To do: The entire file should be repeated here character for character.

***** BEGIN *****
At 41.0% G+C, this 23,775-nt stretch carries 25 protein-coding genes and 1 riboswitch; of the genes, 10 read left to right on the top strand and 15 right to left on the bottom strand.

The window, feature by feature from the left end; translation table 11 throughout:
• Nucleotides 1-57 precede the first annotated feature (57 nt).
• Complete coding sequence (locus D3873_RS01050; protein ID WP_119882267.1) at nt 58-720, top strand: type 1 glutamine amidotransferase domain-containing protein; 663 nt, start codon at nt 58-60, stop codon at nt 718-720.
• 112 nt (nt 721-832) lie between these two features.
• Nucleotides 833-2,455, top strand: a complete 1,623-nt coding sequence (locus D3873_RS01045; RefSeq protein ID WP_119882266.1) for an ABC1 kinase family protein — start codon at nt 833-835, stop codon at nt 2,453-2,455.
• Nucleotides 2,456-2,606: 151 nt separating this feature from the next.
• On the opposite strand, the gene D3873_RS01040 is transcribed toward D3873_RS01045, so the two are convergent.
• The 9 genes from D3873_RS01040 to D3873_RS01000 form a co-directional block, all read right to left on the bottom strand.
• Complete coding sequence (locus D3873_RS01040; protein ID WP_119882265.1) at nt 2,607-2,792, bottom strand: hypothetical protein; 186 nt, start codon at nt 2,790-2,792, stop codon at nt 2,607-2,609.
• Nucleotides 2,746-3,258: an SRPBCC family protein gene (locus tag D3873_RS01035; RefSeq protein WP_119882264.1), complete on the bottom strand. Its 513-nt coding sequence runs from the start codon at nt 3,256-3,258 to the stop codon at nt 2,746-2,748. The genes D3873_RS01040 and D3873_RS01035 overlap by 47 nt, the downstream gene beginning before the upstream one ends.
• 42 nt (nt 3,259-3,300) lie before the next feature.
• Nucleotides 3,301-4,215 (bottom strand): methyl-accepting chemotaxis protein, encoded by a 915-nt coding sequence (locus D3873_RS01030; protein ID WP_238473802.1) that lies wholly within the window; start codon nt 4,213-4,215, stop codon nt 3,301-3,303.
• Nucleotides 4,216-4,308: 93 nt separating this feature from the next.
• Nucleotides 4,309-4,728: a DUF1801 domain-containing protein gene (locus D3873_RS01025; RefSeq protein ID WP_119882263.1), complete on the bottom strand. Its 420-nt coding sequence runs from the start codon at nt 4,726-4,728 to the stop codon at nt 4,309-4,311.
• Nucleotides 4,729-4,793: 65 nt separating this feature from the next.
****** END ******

At 41.0% G+C, this 23,775-nt stretch carries 25 protein-coding genes and 1 riboswitch; of the genes, 10 read left to right on the top strand and 15 right to left on the bottom strand.

The window, feature by feature from the left end; translation table 11 throughout:
• Nucleotides 1-57 precede the first annotated feature (57 nt).
• Complete coding sequence (locus D3873_RS01050; protein ID WP_119882267.1) at nt 58-720, top strand: type 1 glutamine amidotransferase domain-containing protein; 663 nt, start codon at nt 58-60, stop codon at nt 718-720.
• 112 nt (nt 721-832) lie between these two features.
• Nucleotides 833-2,455, top strand: a complete 1,623-nt coding sequence (locus D3873_RS01045; RefSeq protein ID WP_119882266.1) for an ABC1 kinase family protein — start codon at nt 833-835, stop codon at nt 2,453-2,455.
• Nucleotides 2,456-2,606: 151 nt separating this feature from the next.
• On the opposite strand, the gene D3873_RS01040 is transcribed toward D3873_RS01045, so the two are convergent.
• The 9 genes from D3873_RS01040 to D3873_RS01000 form a co-directional block, all read right to left on the bottom strand.
• Complete coding sequence (locus D3873_RS01040; protein ID WP_119882265.1) at nt 2,607-2,792, bottom strand: hypothetical protein; 186 nt, start codon at nt 2,790-2,792, stop codon at nt 2,607-2,609.
• Nucleotides 2,746-3,258: an SRPBCC family protein gene (locus tag D3873_RS01035; RefSeq protein WP_119882264.1), complete on the bottom strand. Its 513-nt coding sequence runs from the start codon at nt 3,256-3,258 to the stop codon at nt 2,746-2,748. The genes D3873_RS01040 and D3873_RS01035 overlap by 47 nt, the downstream gene beginning before the upstream one ends.
• 42 nt (nt 3,259-3,300) lie before the next feature.
• Nucleotides 3,301-4,215 (bottom strand): methyl-accepting chemotaxis protein, encoded by a 915-nt coding sequence (locus D3873_RS01030; protein ID WP_238473802.1) that lies wholly within the window; start codon nt 4,213-4,215, stop codon nt 3,301-3,303.
• Nucleotides 4,216-4,308: 93 nt separating this feature from the next.
• Nucleotides 4,309-4,728: a DUF1801 domain-containing protein gene (locus D3873_RS01025; RefSeq protein ID WP_119882263.1), complete on the bottom strand. Its 420-nt coding sequence runs from the start codon at nt 4,726-4,728 to the stop codon at nt 4,309-4,311.
• Nucleotides 4,729-4,793: 65 nt separating this feature from the next.